Just Eat plans to create more than 1,000 customer service roles at UK site

Takeaway delivery platform Just Eat has announced plans to create more than 1,000 customer service roles at its new office near Sunderland.

The company, which is part of the Amsterdam-based Just Eat Takeaway group, is bringing work in-house that was previously outsourced to third party operators in Bulgaria and the Philippines.

It said it had already created 300 of the 1,500 roles at the office in Houghton-le-Spring that was previously used by now-defunct energy supplier Npower.

Image: More than 4,500 Just Eat couriers are now employed through a new worker model Pic: Just Eat

Just Eat said employees would initially work from home and it planned to operate a hybrid model – involving a mixture of office and home working – over coming months, with an on-site gym among facilities on offer.

The jobs announcement was hailed by business minister Paul Scully as a boost to the government’s ambition to “level up the whole of the UK”.


It is part of a £100m investment in the region by Just Eat over the next five years, the company said.

Just Eat currently employs around 2,000 people – excluding couriers – in the UK and the 1,500 at the Houghton-le-Spring site are in addition to this.

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The new roles are being taken on to deal with its 58,000 UK restaurant partners as well as millions of takeaway customers.

Jobs on offer will range from customer service advisors to team leaders, specialist support roles and management, Just Eat said.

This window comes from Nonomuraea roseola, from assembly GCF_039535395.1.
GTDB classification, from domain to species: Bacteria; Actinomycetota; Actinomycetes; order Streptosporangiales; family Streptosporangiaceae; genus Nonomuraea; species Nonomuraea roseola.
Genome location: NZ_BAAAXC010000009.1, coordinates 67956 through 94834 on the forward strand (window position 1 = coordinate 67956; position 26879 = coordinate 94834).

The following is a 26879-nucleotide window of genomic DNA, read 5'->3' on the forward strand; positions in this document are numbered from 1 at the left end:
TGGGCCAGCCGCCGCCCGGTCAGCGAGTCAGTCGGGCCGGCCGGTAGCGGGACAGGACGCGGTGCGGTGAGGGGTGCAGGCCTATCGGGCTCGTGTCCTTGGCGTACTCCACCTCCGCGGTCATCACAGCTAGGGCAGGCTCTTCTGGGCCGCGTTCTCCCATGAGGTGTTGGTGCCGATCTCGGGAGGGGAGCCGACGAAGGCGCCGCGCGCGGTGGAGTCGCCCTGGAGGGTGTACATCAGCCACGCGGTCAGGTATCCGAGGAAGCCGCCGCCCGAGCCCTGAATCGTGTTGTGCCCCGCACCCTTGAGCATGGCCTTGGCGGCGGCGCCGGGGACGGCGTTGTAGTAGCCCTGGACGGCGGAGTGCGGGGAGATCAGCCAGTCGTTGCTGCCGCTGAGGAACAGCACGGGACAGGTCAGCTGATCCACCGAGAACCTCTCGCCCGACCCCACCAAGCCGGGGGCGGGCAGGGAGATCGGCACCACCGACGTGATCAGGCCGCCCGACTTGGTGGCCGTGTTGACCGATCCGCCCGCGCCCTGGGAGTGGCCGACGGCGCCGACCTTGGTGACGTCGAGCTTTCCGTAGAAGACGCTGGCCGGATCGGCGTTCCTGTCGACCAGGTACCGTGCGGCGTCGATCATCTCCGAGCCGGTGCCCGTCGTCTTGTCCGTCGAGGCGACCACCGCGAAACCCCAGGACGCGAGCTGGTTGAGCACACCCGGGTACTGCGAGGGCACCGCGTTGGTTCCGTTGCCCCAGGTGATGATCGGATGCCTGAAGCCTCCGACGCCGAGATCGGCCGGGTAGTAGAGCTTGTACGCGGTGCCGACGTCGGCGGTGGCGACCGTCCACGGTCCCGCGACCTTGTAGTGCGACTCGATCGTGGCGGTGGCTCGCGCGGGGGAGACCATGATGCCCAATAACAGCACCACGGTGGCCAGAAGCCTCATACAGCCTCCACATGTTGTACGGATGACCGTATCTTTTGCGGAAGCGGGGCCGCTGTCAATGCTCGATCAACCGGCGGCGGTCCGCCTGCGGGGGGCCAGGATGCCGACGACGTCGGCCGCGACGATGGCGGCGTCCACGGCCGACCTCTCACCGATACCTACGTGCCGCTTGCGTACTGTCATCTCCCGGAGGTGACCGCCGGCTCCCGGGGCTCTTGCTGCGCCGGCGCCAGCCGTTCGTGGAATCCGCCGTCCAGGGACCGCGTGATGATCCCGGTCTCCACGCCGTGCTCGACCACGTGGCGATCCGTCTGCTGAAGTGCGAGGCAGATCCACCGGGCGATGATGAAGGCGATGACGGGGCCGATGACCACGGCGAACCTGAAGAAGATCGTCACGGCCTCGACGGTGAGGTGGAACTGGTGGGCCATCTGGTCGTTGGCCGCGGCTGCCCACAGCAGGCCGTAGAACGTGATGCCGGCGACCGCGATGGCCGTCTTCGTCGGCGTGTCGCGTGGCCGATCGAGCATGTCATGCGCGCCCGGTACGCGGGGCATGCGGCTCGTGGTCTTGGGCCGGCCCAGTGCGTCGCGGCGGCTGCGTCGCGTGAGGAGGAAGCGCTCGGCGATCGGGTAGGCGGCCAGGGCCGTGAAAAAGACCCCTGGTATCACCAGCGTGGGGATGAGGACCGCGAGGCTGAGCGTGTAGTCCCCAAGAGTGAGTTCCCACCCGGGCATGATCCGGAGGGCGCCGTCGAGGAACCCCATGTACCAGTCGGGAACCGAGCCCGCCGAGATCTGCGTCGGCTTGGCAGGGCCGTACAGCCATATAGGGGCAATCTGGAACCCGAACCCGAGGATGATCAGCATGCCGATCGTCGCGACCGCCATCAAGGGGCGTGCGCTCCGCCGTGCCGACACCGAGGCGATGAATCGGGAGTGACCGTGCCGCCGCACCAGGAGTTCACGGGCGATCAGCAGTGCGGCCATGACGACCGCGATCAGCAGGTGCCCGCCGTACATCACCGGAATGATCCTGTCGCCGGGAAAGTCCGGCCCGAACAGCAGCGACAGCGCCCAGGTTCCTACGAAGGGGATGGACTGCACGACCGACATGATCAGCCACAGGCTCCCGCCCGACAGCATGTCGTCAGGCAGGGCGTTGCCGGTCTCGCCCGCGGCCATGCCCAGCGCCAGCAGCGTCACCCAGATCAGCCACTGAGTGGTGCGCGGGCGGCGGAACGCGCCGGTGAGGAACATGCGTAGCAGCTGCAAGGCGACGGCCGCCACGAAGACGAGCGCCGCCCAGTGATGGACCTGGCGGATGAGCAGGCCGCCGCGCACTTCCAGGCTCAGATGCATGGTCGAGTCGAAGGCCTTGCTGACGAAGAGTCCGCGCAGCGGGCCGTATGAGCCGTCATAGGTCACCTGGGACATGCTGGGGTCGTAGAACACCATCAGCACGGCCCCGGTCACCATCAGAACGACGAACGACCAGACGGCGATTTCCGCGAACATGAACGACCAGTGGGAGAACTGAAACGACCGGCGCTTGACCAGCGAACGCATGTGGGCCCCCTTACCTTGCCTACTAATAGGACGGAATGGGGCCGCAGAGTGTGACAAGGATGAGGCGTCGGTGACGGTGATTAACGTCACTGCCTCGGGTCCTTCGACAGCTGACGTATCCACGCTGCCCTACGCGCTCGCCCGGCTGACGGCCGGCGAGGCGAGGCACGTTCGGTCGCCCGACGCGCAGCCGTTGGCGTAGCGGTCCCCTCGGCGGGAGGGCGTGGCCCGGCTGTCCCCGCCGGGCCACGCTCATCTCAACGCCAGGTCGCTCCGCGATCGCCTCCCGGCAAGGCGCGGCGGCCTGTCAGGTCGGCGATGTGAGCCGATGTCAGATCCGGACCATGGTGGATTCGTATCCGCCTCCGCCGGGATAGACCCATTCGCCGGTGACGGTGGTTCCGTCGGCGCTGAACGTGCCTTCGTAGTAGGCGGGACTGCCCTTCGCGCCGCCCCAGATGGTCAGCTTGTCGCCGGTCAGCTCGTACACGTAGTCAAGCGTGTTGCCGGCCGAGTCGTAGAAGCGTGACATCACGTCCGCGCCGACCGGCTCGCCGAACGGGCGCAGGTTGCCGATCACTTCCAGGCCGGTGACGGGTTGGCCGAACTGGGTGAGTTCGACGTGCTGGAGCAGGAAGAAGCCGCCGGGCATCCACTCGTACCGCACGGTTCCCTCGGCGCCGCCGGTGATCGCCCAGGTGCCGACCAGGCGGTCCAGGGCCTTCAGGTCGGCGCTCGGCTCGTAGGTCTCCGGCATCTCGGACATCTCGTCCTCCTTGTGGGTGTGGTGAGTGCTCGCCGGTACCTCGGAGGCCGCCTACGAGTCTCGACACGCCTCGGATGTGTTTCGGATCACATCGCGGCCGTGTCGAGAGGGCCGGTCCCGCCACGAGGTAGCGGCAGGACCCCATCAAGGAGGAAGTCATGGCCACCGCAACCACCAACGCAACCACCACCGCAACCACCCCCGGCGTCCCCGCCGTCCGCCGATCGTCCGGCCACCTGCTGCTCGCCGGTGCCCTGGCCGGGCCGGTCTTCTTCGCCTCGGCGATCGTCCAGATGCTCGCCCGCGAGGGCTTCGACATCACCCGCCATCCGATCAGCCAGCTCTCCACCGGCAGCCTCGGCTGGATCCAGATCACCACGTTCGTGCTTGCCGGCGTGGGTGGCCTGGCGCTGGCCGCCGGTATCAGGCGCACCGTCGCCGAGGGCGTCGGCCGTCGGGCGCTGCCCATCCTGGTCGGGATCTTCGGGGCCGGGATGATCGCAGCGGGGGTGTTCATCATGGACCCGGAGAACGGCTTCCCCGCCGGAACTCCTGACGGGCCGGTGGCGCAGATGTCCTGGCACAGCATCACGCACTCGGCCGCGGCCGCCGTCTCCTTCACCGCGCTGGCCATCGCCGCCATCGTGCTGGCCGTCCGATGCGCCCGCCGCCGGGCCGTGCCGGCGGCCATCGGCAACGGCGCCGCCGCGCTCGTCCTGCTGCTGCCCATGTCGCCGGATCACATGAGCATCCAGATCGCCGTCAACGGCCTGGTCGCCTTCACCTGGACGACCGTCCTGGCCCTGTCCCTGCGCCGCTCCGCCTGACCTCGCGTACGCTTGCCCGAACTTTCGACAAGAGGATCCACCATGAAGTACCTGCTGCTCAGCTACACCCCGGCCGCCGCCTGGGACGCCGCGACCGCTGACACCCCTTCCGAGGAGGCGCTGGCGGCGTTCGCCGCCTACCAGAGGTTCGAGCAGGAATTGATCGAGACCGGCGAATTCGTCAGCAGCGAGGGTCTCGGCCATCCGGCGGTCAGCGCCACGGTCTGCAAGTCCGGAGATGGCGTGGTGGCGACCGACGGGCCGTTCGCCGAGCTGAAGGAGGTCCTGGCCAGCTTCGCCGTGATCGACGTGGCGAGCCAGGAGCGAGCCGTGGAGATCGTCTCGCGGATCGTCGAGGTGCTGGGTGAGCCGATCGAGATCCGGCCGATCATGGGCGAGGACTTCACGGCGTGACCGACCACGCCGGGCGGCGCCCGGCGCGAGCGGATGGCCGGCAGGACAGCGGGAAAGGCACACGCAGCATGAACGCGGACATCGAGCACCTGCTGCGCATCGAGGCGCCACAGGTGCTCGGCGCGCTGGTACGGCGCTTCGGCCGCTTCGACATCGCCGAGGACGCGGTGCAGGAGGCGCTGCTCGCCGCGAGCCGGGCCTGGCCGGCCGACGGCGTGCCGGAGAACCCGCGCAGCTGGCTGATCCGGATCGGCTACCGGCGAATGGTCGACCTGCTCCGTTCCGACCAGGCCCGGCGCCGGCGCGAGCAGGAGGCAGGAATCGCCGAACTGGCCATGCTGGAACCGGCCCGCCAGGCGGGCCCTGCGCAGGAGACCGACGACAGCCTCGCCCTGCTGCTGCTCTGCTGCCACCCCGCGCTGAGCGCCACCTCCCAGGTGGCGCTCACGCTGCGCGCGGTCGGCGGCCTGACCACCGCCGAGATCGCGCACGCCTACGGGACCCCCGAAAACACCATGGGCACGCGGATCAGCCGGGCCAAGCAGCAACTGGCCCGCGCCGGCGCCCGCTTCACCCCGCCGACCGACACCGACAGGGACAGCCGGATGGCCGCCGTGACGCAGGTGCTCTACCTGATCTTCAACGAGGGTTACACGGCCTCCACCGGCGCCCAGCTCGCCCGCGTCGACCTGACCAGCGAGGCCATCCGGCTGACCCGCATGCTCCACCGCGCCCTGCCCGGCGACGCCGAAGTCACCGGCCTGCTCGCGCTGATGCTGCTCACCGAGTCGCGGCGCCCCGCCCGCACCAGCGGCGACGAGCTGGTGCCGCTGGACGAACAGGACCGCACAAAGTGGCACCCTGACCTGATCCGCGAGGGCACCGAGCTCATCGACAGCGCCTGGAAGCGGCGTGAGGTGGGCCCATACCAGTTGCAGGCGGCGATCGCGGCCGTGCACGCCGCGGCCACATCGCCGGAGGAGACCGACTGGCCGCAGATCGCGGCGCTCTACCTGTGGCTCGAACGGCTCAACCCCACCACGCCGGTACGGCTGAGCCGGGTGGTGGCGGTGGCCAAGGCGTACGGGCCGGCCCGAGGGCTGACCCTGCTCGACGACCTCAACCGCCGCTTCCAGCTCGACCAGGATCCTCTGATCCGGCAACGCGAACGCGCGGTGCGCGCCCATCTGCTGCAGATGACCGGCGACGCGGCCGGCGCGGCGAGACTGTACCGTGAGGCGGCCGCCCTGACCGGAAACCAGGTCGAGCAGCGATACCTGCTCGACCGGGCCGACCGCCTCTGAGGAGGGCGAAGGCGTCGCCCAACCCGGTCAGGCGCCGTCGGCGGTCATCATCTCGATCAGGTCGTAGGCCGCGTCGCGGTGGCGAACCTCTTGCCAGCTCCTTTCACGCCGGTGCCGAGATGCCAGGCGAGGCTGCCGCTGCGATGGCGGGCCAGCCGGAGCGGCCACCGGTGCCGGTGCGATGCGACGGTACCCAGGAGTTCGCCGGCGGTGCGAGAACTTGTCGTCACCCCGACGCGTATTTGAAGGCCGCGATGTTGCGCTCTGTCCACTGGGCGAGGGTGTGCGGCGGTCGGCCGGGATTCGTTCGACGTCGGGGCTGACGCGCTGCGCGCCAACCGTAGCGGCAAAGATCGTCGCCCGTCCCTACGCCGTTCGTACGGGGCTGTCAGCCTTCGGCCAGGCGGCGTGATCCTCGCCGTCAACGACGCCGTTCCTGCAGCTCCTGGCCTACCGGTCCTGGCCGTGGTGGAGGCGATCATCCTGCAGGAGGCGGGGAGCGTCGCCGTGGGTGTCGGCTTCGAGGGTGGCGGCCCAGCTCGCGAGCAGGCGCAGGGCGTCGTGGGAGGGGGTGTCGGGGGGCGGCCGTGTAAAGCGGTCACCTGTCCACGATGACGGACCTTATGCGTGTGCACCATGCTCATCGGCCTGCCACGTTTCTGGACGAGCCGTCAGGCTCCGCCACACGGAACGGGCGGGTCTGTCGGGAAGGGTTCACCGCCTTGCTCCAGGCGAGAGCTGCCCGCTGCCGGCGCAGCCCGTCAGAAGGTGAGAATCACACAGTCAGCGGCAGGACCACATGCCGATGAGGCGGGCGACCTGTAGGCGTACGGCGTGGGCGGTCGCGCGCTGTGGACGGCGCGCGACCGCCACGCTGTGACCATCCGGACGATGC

Image: Just Eat has splashed out on marketing including a Euro 2020 tie-up

UK managing director Andrew Kenny said: “We’re delighted to be creating upwards of a thousand new employment opportunities in our customer care department over the next 12 months.

“This move will help us to bring the very best service to our customers and restaurant partners as demand for food delivery goes from strength to strength in the UK.”

The move comes after Just Eat separately began rolling out a new worker model for its couriers last year, which entitles them to rights such as the minimum wage, pension contributions, statutory pay and sick pay.

More than 4,500 are now employed in this way in London, Birmingham, Liverpool, Brighton and Cambridge, rather than the usual gig economy model of being treated as self-employed contractors.

The announcement comes after Just Eat last week reported a rise in UK orders by 58 million in the first half of the year although a marketing splurge to boost its growth – which included a Euro 2020 tie-up – drove it to a loss.